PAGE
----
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The first rate decision of the ECB for 2012 will likely not consist of any new unconventional measures nor rate cuts. This comes as the chances of a Greek default are rising, together with distrust among banks.

Will Draghi surprise with a bigger move? Probably not, and this may be painful for the single currency. ECB Preview. Follow the press conference at the live blog.

The president of the ECB, Mario Draghi, is in office for only two months, but he was very busy. Each decision consisted of a rate cut. These cuts reversed the actions of his predecessor Trichet. In the last meeting, a bigger unconventional measure was introduced: 3 year unlimited loans to banks, known as LTRO.

Help for Banks

The first LTRO operation was huge: €489 billion were lent to banks. This probably prevented a “Lehman moment” – no credit crunch was seen. At least not yet. Unfortunately, the operation didn’t manage to lower the high yields on Italian bonds.

Italy still suffers from high yields (7% on 10 year notes) which make its debt unsustainable. The LTRO operation could also have helped this cause: banks pledged bonds as collateral for getting ECB cash; the ECB accepts low grade collateral, and this could have been Italian bonds.

The potential arbitrage for banks didn’t morph into lower yields.  A second operation is scheduled for the end of February. There’s a small chance that Draghi will bring this move forward.

Another option is announcing more operations, for longer terms, although the probability is low.

Interest Rate Decision (12:45 GMT)

As an Italian, Draghi has been bold enough in the German-leaning ECB regarding rates. He oversaw two rate cuts while inflation stood on 3%. It now slid to 2.8% (according to the initial report), but this is still above the 2% (or below) target. Trichet wouldn’t have cut the rates twice.

In addition, the current 1% level for the Minimum Bid Rate is the lowest ever. Some ECB members suggested cutting the rates further, but Draghi is likely to refrain from this action for now. Making a third consecutive cut to new historic levels, would anger some members.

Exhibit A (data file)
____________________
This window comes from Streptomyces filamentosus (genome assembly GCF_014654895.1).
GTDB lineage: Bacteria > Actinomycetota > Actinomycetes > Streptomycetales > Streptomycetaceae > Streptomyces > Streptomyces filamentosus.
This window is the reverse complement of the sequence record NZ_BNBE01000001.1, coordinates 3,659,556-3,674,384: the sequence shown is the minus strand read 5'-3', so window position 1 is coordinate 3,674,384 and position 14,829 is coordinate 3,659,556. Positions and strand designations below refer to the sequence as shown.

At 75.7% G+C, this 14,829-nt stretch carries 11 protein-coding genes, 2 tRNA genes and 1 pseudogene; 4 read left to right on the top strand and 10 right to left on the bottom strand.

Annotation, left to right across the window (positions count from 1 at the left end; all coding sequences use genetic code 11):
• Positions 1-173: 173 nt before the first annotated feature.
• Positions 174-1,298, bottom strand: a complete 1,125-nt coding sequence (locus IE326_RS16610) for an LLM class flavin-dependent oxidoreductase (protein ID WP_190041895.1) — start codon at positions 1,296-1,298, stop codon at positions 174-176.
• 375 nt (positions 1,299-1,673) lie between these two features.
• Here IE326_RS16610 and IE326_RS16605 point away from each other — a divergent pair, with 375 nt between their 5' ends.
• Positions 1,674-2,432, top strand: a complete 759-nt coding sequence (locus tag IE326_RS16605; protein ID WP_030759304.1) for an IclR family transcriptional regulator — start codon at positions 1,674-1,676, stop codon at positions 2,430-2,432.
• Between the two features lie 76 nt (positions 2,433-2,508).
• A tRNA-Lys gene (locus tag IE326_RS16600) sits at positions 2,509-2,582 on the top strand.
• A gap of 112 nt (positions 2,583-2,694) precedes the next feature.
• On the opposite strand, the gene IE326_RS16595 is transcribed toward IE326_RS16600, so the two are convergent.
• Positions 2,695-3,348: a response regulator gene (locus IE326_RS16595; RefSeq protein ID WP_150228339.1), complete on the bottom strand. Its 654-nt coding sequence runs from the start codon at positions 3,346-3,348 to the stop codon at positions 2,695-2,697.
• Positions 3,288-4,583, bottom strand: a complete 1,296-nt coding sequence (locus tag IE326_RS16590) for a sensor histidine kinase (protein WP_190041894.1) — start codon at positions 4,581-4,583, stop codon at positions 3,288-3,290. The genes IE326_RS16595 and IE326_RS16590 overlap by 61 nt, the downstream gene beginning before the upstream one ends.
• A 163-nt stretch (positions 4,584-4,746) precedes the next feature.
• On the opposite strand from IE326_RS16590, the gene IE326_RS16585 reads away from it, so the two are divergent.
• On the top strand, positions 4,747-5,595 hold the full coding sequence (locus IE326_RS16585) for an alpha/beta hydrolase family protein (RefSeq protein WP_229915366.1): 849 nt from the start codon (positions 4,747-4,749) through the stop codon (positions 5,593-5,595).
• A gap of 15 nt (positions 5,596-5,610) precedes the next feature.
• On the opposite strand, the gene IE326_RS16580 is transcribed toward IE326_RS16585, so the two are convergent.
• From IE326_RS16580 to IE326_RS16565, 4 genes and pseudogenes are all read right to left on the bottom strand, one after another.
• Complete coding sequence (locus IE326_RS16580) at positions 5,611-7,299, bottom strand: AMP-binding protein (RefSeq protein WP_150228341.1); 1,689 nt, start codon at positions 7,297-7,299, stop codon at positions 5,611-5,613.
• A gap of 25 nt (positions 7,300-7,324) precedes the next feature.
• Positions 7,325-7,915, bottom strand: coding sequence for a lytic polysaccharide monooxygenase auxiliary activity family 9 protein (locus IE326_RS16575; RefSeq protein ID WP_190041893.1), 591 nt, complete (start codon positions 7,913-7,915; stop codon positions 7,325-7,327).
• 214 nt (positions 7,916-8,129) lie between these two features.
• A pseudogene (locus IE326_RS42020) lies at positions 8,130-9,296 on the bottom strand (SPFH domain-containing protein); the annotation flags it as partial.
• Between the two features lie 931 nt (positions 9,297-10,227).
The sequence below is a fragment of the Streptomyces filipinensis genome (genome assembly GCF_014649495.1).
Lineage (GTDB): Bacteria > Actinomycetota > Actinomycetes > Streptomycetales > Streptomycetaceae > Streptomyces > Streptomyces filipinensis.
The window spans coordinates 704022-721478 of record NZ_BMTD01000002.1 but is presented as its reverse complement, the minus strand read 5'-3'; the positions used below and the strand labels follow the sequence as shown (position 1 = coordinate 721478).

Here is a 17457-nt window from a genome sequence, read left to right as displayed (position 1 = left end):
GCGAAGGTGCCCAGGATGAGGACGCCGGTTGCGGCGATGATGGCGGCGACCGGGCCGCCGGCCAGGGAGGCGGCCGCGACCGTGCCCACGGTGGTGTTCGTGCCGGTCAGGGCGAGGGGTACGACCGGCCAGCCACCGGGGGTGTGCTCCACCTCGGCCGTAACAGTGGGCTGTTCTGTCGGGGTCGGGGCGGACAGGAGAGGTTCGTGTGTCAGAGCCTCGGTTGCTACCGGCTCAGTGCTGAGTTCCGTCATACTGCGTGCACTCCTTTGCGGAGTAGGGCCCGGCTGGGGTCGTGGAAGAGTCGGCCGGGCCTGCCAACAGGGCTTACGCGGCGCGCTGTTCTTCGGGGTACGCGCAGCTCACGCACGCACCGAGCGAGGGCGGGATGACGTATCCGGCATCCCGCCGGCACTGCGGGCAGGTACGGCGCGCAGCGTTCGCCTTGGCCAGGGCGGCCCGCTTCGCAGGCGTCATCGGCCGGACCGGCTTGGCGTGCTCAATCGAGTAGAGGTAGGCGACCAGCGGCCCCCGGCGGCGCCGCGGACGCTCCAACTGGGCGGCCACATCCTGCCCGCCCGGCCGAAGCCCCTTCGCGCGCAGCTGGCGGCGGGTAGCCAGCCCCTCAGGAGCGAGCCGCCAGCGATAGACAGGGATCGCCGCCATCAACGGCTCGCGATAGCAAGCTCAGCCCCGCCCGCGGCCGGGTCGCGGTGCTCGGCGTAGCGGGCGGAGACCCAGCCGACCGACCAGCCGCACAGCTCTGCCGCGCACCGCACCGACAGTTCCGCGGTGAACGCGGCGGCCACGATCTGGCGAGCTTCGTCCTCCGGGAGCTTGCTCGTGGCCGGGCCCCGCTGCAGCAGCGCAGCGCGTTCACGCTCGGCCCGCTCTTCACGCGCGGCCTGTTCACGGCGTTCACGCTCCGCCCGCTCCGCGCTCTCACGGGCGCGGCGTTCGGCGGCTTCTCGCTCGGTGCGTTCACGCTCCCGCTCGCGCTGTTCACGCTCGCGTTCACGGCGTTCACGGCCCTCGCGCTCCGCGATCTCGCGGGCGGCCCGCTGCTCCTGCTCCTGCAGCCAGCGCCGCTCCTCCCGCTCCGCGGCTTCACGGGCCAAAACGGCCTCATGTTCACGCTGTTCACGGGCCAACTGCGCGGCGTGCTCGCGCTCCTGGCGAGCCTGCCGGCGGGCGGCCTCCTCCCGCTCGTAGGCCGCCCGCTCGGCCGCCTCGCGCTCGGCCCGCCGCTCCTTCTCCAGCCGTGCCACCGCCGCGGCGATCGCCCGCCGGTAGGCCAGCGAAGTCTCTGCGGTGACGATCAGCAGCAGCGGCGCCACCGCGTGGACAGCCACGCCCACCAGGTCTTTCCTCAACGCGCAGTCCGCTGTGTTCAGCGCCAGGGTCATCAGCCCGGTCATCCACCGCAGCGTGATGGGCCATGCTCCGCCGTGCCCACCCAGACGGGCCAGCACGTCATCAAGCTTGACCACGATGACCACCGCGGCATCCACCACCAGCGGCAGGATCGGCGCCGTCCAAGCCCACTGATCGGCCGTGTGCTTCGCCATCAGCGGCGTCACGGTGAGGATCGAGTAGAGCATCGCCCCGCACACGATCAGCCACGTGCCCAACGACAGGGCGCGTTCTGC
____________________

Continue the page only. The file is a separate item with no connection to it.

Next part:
Update:  Draghi indeed left the rate unchanged at 1%

Press Conference (13:30 GMT)

Apart from discussing the LTRO operations, Draghi will probably try to convey a message of “Business as Usual”. This will fit with no decisions. It is hard task in the current environment. The IMF has low trust in Greece’s ability to avoid a default.

The chances of achieving a 50% “voluntary” haircut deal between Greece and the banks diminishes every day. As time passes by, 50% isn’t enough. A second bailout program seems wishful thinking.

In addition, trust between banks remains low. Instead of lending to each other, they extensively use the ECB for loans and for parking cash. The system continues functioning, but this is an abnormal behavior that will likely trigger questions from reporters.

In addition, Draghi will likely be asked about buying bonds in a more extensive manner, after the LTRO didn’t succeed in that case.  There are some reports that Draghi is ready to push forward with QE, despite German opposition.

Euro reaction

Up to now, the ECB is buying only limited amounts of bonds every week.  There is a very slim chance that he will provide some hint about this.

If so, the euro might rise in the short term, but fall afterwards, as significant bond buying will amount to money printing, devaluing the currency.

Any new LTRO operation can also provide some hope, with a limited positive effect on the euro.

There is a much higher chance that Draghi will not announce any new big measures and this will disappoint the markets in the current environment, despite the high expectations for the ECB not to act.

In such a case, of no news, the euro will likely take a hit. The single currency managed to stabilize quite nicely after the sharp falls, and allowed for some consolidation.

Is it ready for new falls? We’ll know soon enough.

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